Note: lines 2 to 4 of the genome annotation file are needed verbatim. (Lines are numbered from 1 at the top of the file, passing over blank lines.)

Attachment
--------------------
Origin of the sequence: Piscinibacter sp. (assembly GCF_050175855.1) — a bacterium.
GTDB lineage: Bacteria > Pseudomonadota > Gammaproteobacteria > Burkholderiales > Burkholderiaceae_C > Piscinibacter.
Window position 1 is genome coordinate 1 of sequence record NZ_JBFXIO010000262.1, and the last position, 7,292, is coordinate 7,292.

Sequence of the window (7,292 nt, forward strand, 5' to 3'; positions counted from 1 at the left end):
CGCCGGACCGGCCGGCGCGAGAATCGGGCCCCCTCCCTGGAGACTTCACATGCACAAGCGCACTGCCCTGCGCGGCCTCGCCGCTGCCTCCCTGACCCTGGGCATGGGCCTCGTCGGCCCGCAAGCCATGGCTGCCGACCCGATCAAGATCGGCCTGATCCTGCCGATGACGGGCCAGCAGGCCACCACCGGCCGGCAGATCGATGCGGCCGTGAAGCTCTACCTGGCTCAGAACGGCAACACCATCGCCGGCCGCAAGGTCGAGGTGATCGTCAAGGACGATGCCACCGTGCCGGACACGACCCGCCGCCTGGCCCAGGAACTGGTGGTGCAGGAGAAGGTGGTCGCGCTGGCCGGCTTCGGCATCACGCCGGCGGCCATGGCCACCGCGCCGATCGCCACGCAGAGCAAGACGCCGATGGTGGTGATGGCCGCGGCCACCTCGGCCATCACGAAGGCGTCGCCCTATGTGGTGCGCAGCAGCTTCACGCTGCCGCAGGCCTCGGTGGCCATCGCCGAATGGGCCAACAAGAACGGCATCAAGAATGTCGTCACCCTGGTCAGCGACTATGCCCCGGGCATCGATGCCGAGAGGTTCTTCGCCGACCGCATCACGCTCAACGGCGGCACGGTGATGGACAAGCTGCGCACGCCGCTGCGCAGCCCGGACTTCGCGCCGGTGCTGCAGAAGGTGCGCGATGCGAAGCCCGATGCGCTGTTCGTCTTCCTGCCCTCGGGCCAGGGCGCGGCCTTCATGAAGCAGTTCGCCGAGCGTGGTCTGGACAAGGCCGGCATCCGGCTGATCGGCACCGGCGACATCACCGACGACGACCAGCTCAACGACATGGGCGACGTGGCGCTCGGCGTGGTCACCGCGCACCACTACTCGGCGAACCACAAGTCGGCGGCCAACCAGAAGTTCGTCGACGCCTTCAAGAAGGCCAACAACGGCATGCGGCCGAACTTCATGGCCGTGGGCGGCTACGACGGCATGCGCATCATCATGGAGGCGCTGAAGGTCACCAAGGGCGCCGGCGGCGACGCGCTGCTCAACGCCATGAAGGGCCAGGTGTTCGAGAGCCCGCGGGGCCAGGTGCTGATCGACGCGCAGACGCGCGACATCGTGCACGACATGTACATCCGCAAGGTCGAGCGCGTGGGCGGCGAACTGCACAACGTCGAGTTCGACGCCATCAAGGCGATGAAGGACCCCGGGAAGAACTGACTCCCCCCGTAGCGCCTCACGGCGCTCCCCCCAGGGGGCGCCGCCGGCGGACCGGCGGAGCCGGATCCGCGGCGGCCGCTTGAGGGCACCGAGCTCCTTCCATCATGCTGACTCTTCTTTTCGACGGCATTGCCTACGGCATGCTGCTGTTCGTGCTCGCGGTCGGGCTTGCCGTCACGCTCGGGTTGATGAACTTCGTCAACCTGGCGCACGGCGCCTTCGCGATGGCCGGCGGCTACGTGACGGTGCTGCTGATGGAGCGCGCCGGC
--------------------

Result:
GTDB lineage: Bacteria > Pseudomonadota > Gammaproteobacteria > Burkholderiales > Burkholderiaceae_C > Piscinibacter.
Window position 1 is genome coordinate 1 of sequence record NZ_JBFXIO010000262.1, and the last position, 7,292, is coordinate 7,292.

Sequence of the window (7,292 nt, forward strand, 5' to 3'; positions counted from 1 at the left end):